Former FCC Commissioner Mignon Clyburn called winning the proverbial race to 5G a “worthless exercise” at an American University event Tuesday, saying that whether the nation is first to roll out next-generation mobile services doesn’t matter as much as implementing the services wisely.
Nearly all of the unique comments submitted to the U.S. Federal Communications Commission in 2017 regarding its repeal of net neutrality were opposed to the move, according to a new study by Stanford University researcher Ryan Singel.
A literary organization filed a lawsuit in Manhattan federal court on Tuesday accusing President Donald Trump of violating the First Amendment by using the regulatory and enforcement powers of the federal government to punish journalists and media outlets.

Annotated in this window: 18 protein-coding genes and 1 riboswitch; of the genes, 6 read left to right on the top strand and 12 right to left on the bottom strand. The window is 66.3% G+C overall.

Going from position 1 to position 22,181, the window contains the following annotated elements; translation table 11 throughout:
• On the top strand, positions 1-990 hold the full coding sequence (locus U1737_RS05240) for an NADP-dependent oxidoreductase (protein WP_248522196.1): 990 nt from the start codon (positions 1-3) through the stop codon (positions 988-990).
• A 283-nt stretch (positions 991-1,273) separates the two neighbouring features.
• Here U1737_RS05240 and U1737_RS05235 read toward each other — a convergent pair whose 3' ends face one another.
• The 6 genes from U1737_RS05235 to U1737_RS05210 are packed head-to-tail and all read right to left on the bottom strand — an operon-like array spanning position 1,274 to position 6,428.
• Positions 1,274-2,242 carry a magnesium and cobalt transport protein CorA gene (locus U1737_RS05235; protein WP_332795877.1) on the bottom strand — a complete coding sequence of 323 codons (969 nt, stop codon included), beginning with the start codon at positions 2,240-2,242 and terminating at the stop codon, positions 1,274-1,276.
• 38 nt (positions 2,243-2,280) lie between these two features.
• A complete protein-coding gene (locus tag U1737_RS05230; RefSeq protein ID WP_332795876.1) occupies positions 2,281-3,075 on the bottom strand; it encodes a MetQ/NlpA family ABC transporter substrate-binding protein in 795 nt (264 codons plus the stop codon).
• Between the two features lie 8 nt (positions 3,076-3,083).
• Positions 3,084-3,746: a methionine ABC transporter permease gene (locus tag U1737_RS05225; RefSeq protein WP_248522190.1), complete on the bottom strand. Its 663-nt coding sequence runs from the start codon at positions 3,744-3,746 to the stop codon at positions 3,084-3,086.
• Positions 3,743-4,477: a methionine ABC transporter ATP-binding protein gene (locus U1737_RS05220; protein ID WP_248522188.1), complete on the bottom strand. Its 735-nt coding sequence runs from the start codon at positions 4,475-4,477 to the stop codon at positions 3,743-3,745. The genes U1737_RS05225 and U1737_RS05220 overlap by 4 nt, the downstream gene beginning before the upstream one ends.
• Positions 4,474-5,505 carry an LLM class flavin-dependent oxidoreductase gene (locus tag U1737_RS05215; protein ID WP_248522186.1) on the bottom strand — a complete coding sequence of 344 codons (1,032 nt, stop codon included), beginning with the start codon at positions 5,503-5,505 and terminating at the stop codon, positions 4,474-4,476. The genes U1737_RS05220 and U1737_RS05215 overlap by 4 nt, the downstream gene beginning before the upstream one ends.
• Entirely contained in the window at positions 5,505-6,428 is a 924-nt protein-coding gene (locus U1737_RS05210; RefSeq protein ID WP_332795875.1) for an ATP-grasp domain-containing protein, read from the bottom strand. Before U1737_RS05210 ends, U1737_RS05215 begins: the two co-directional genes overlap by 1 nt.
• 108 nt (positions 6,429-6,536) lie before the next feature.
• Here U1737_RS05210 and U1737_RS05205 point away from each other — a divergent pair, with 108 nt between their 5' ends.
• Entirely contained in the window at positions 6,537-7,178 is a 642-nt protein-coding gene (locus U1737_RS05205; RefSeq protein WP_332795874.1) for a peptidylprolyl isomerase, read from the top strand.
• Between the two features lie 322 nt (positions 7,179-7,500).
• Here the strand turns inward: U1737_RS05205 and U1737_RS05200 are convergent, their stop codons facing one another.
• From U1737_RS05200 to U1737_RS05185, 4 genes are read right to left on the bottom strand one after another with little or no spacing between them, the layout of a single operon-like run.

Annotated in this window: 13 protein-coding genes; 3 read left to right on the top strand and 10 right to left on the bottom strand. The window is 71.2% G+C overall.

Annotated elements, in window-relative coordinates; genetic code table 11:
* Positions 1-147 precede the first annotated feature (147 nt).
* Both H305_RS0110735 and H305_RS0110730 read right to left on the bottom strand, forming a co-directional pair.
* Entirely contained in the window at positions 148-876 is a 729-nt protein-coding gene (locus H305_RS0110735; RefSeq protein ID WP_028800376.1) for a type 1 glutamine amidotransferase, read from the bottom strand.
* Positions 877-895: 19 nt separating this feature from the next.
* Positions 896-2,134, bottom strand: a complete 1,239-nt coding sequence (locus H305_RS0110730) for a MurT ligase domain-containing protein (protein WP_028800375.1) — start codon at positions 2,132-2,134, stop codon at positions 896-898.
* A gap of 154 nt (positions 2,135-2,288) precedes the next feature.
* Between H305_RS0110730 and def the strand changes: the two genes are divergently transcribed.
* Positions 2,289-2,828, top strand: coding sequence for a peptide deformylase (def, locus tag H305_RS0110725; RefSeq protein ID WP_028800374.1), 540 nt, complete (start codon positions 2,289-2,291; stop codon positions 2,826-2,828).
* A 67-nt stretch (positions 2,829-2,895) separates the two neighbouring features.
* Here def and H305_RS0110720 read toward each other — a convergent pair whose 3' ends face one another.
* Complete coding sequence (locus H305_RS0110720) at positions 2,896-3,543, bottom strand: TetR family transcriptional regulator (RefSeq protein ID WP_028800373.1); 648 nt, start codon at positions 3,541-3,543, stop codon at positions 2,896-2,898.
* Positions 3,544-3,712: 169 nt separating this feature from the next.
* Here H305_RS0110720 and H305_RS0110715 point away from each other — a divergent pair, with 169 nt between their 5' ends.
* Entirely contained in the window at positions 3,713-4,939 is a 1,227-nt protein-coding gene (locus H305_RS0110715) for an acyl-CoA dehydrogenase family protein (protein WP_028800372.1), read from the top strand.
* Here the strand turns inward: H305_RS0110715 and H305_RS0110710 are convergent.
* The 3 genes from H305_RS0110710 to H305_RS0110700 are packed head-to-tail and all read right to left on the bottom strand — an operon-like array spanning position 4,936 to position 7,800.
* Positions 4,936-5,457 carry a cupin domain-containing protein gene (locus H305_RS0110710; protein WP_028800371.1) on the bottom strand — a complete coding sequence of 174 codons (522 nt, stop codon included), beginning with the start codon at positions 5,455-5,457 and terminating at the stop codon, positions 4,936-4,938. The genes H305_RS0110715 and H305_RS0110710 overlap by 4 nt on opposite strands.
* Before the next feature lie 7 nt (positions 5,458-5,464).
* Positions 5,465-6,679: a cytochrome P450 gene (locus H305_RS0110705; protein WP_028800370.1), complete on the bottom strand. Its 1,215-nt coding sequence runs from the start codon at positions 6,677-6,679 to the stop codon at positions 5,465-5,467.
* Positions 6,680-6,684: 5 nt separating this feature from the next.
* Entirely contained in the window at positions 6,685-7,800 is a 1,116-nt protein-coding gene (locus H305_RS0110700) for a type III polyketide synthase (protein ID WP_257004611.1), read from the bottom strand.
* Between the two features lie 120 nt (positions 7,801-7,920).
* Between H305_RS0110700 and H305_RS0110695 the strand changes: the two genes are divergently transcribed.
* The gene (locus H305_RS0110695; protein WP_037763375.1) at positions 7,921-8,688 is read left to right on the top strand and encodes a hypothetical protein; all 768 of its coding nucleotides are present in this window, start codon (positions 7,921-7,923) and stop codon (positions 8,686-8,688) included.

BuzzFeed lodged a pair of Freedom of Information Act suits in D.C. federal court Monday alleging the State Department won't turn over U.S. Embassy records relating to Jared Kushner and the Justice Department is withholding information about a task force created to enforce the Trump administration's controversial religious liberty guidance.
A look at the careers of attorneys who have dominated oral advocacy at the U.S. Supreme Court over the last decade shows a similar path for men and women, with a few key differences. Here’s how the top 10 male and female advocates stack up.
A former partner at Kirkland & Ellis LLP with experience representing Nexstar Broadcasting Group Inc. and print and online media company Tronc Inc. in transactional matters has joined Vinson & Elkins LLP's mergers and acquisitions practice as a partner in its New York office, the firm said on Tuesday.
Jason Miller, a former aide to President Donald Trump, filed a $100 million defamation lawsuit against Gizmodo Media Group in Florida federal court Monday, claiming that the website Splinter “ruined his life” by running a story that he tried to slip a woman he’d impregnated an abortion pill.